Selective Memory Deletion In Mice
Selective memory deletion has been accomplished in mice, according to scientists from the Medical College of Georgia in Augusta and the East China Normal University in Shanghai.
A mouse might not be able to recall a memory for two reasons, Joe Tsien, a neuroscientist at the Medical College of Georgia, says. “Either you can’t open the door to get the memory, or you can open the door but there’s no memory there.”
Altering [kinase enzyme] alpha-CaMKII’s activity erases memories as they are being retrieved, the researchers found. And the erasure is specific to the memory being recalled.
The researchers placed mice in a chamber and played a sound, then mildly shocked the mice’s feet. The mice learned to associate both the chamber and the sound with a shock and would freeze in anticipation of getting shocked when they entered the chamber or heard the sound.
Once the mouse learned to associate both the chamber and sound with getting shocked, the researchers replayed one of the conditions while altering activity of alpha-CaMKII. If the researchers placed the mouse in the chamber but didn’t play the sound, only the memory of the chamber was erased when alpha-CaMKII’s activity was altered. When tested again later, the mouse forgot to freeze when placed in the chamber, but the mouse would still freeze when it heard the sound. And if conditions were reversed and alpha-CaMKII activity was altered when the mouse was recalling that the sound signals a shock, the sound memory was erased. But the mice still remembered to freeze when entering the chamber. Those results show that erasure is limited only to the portion of the memory being recalled.
Memory erasure and selective memory deletion are popular themes in science fiction. In his 1966 short story We Can Remember It For You Wholesale, Philip K. Dick wrote about memory erasure.
In Requiem for Methuselah, a 1967 Star Trek episode, Spock helps Kirk forget a specific memory of lost love.
("Forget" stated forcefully during Vulcan mind-meld)
In his 1982 novel Mindkiller, Spider Robinson refers to mindwipe, the complete erasure of particular memory contents.
In the 1997 movie Men in Black, MIB members have a neuralizer that can delete memories from specific periods of time.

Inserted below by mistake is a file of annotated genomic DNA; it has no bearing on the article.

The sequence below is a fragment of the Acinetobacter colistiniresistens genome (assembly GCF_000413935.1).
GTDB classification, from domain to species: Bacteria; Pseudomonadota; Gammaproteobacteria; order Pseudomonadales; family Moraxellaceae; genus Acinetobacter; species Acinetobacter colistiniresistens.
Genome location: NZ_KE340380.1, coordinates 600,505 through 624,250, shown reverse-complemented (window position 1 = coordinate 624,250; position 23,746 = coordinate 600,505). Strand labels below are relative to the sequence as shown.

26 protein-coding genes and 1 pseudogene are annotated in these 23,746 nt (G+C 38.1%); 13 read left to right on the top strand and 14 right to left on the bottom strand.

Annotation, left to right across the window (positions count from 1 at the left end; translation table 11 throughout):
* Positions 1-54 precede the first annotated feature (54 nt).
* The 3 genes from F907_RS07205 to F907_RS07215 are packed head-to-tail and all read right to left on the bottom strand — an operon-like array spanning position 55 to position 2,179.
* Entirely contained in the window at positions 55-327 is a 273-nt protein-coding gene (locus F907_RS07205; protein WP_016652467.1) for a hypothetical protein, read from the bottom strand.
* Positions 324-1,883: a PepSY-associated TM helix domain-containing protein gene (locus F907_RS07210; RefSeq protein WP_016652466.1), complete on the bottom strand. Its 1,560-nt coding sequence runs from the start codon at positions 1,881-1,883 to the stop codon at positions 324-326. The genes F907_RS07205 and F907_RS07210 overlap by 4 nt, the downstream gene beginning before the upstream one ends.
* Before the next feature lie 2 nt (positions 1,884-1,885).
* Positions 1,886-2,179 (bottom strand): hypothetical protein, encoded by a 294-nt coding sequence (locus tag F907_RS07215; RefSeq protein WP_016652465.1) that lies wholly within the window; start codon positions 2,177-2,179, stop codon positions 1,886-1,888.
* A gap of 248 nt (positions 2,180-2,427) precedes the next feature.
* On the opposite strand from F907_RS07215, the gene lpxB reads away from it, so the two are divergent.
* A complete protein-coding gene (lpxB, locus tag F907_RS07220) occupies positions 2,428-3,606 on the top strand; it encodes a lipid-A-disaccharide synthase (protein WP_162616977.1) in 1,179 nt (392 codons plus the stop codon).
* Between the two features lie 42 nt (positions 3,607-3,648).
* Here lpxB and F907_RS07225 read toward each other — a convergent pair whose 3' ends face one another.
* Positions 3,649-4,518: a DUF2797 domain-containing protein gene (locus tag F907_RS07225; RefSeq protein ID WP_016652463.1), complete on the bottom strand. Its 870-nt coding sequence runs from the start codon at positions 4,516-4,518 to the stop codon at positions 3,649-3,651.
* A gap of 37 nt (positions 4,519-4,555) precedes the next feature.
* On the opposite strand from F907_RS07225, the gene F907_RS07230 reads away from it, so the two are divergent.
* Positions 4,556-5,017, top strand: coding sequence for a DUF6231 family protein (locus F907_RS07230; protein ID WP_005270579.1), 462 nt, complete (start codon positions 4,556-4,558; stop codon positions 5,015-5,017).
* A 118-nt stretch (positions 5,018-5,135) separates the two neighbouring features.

(Neuralizer from Men in Black (MIB))
In the 2004 film Eternal Sunshine of the Spotless Mind, Kate Winslet and Jim Carrey play lovers who have a falling out. Winslet's character goes to a company called Lacuna, Inc. to have her memories of the relationship removed.
(Jim Carrey gets spotless)
From Selective Memory. Thanks also to Adi for writing in about this one.
Scroll down for more stories in the same category. (Story submitted 10/23/2008)
Follow this kind of news @Technovelgy.
| Email | RSS | Blog It | Stumble | del.icio.us | Digg | Reddit |
you like to contribute a story tip?
Get the URL of the story, and the related sf author, and add
Comment/Join discussion ( 0 )
Related News Stories -
Would You Swallow An Origami Robot?
'Swallow it in an emergency--it goes down easily and works just as well inside as outside.' - Doc Smith, 1934.
Biotech Firms Raised $Millions For Anti-Agathics (Longevity Drugs)
'Against Death doth no simple grow.' - James Blish, 1957.
Medical Tattoos Are STILL Being Researched
'Following the current craze, she has had a subdermal pattern of micro-channels implanted.'
Rise Of Skywalker Could Trigger Epileptic Seizures
'... then the screen started to flicker. I stared at it for a while.' - John Varley, 1984.
Technovelgy (that's tech-novel-gee!)
is devoted to the creative science inventions and ideas of sf authors. Look for
the Invention Category that interests
you, the Glossary, the Invention
Timeline, or see what's New.
Powdered Regolith Propulsion
'... filling their great tanks with the finely divided dust which the ionic rockets would spit out in electrified jets.'
Ford's SafeCap, Opposite Of Niven and Barnes' Napcap
'In the napcap a client became an instant yoga master...'
Would You Get 'Chipped'? Michigan May Ban Employers
'Employees above a certain level were implanted with advanced microprocessors...'
Tesla Autopilot: What Does An Autonomous Car See When It Looks At The Road?
'Jeremiah is a sports-model to begin with and that kind is awfully hot-tempered.'
DNA Controls Swarms Of Molecular Robots
'They exist in loose swarms...'
Tether Asteroids To Save Us All
'If anything can glue the asteroids back into the planet they once were, magnology will do it.'
Blaux Your Personal Commuter Cooling Unit
A cooling unit had to be strapped to every commuter's back, by law.
3D Printed Damascus Steel Now Possible
'...lined with durite, that strange close-packed laboratory product.'
R9X Hellfire Missile With Long Blades Kills Queda Leader
'He was still roaring when the knife missile flicked past him...'
Would You Swallow An Origami Robot?
'Swallow it in an emergency--it goes down easily and works just as well inside as outside.'
Perhaps You Might Be Interested In Habitable Exoplanet Moon Real Estate
A long time ago in a galaxy far, far away...
Blurry Face Photos Made 60 Times Sharper
Perfect tool for blade runners.
SpaceX Will Build Floating Spaceports!
'...a single perfectly level platform, which rose so high above the water that it was not splashed by the waves.'
Fast Radio Bursts And Space Beacons For Interstellar Navigation
'Every beacon has a code signal as part of its radiation...'
Robot Garbage Trucks Visualized
'It was a bulky, shining cylinder over twenty metres long.'
Clarke Was Right, Artificial Intelligences DO Dream
'Of course you will dream. No one knows why."
More SF in the News Stories
More Beyond Technovelgy science news stories